Education Partnership.Education Foundation. Previous articleDAILY OIL PRICE: June 20Next articleMCH board officer appointment causes contention admin Facebook WhatsApp Twitter By admin – June 20, 2018 Pinterest Facebook More Information The Education Partnership is comprised of a cross-section of Odessans who represent various entities across the community, including members from the education, business, nonprofit and religious communities.The goal is to encourage a common understanding of the educational issues and challenges facing the community from cradle to career and to work collaboratively to help solve these issues, using the Collective Impact model.The Collective Impact model is based on a “framework that focuses on bringing members from different sectors within a community together to drive large scale social change,” such as education, a news release said. Pinterest Action networks focusing on early childhood and middle school engagement were formed, resources were laid and a recap of the work done since January was reviewed during an Education Partnership Leadership Team meeting.The action networks were instructed to meet during the summer and report back to the full leadership team at its next meeting at 11 a.m. Sept. 19. Chairs and vice chairs were chosen for each action network.Officials said the issues to be tackled by the networks are just the beginning because they can’t get to everything at once.The Education Partnership Leadership Team has been meeting since January looking at ways the community as a whole can improve education “from cradle to career.” They met at the Complex Community Federal Credit Union Training Center Tuesday.Work to improve education in the community started with an Education Summit in 2016 that looked at early childhood literacy, high school retention and creating a college-going culture.Some of what’s happened in the last couple of years is Odessa College’s announcement of six commitments to the community showing that college or a certificate can be for everyone; articulation agreements between UTPB, Odessa College and Midland College allowing for a smoother transition between the two- and four-year schools; and a teacher preparation program involving Odessa College, Texas Tech University and ECISD.The Education Partnership of the Permian Basin has received and analyzed data regarding Ector County Independent School District curriculum, student performance and information from a student survey; is continuing work toward creating a college-going culture and a community that “values all forms of education”; teacher recruitment and retention, affordable housing; and more continuous facility planning.Those attending the meeting also discussed the idea of the Odessa Chamber of Commerce offering an internship/mentorship program and companies allowing employees to mentor or tutor students on company time.Adrian Vega, a member of the Education Partnership Executive Board, noted that the data studied by the partnership came from studies commissioned by the Education Foundation such as a curriculum audit focusing on kindergarten through third grade, a student performance analysis and a survey of students in middle and high school.Lorraine Perryman, chair of the Executive Board of the Education Partnership, and Celeste Potter, an ad-hoc member of the Education Partnership Executive Board, said they are amazed by what’s been accomplished so far.“… I’m impressed, which I knew I would be,” said Potter, who is executive director of the Education Foundation. “We have a good community and when they come together and get to work great things happen. Just the resources we identified today, you know about these things but you just don’t think about them so it’s great when we work collectively.”“We are working with Educate Midland to identify resources they have so we can have a joint list for the community to look at,” Potter added.”They already have an early childhood action network, so when this network gets going, if their focus and direction is kind of the same as Midland’s, we might join the two or at least have them work side by side. There’s no sense in duplicating work and effort, especially when we share so many resources in this community. It’s going to be interesting coming forward,” she said.Potter added that a revamped scholarship for future teachers is being considered by the organization’s scholarship committee.“They’re in the process of making changes. We’ll make an announcement once we get all details worked out. The board just agreed to let the scholarship committee pursue it …,” Potter said.She added that the scholarship, which would offer a full ride, probably wouldn’t take effect until spring semester of next year.If things work out as hoped, Potter said an announcement could be made at the Aug. 21 concert fundraiser with Smokey Robinson, to raise funds for the scholarship.Just The Facts Local NewsEducation Twitter WhatsApp Board ‘amazed’ at early cradle to career efforts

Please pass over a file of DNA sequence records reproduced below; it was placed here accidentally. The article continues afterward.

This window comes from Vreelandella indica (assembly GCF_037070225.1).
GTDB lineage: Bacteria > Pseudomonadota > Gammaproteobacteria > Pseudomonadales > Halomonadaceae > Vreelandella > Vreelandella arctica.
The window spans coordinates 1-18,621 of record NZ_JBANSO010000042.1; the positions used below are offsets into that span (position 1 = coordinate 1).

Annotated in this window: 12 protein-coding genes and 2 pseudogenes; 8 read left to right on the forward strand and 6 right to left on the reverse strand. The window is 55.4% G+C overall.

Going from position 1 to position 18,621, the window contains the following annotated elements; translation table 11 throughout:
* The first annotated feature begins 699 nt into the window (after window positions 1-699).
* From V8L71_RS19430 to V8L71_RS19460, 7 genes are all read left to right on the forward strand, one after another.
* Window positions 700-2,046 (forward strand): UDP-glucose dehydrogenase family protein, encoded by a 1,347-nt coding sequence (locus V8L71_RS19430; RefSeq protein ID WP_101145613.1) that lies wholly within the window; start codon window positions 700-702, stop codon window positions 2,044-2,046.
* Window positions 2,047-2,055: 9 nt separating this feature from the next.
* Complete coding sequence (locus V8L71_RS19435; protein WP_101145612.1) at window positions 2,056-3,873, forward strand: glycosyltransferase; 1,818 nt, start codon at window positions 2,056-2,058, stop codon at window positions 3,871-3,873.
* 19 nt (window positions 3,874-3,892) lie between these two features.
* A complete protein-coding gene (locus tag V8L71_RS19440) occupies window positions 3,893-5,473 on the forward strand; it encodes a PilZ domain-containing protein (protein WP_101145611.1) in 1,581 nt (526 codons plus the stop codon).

News Updates”Absolutely No Justification For Not Resuming Complete Physical Functioning Of Delhi High Court”: Delhi High Court Bar Association Resolves Shreya Agarwal3 Feb 2021 5:15 AMShare This – xUrging the Chief Justice and the other judges in the Delhi High Court to issue directions for expeditious resumption of physical hearings in court in the same manner as it was functioning prior to the Covid-19 lockdown, the Delhi High Court Bar Association (DHCBA) has resolved to ensure that the members of the Bar and others visiting the Court complexes, “scrupulously maintain…Your free access to Live Law has expiredTo read the article, get a premium account.Your Subscription Supports Independent JournalismSubscription starts from ₹ 599+GST (For 6 Months)View PlansPremium account gives you:Unlimited access to Live Law Archives, Weekly/Monthly Digest, Exclusive Notifications, Comments.Reading experience of Ad Free Version, Petition Copies, Judgement/Order Copies.Subscribe NowAlready a subscriber?LoginUrging the Chief Justice and the other judges in the Delhi High Court to issue directions for expeditious resumption of physical hearings in court in the same manner as it was functioning prior to the Covid-19 lockdown, the Delhi High Court Bar Association (DHCBA) has resolved to ensure that the members of the Bar and others visiting the Court complexes, “scrupulously maintain Covid-19 appropriate behavior, wear masks at all times, adhere to social distancing norms and other Covid-19 related SOPs.”The Executive Committee of the DHCBA also thanked the Chief Justice and his companion Judges for the decision to increase the number of Benches holding physical hearing from 3 to 11, with effect from I 8.01.2021.The resolution pointed out that after examining Government statistics, it had noted that there had been a rapid decline in the number of fresh Corona Virus cases in the NCT of Delhi with less than 200 fresh cases per day having been reported in the past week or so.It also stated that the number of active cases in Delhi – NCR as on 01.02.2021 was a paltry 1265, and that it was evident that there had been a negligible spread of the virus in the past one month or so.It reasoned that though the physical footfall in the Delhi High Court had increased manifold since 18.01.2021, not a single person had been reported to have contracted the virus as a consequence of his/ her visit there.Next Story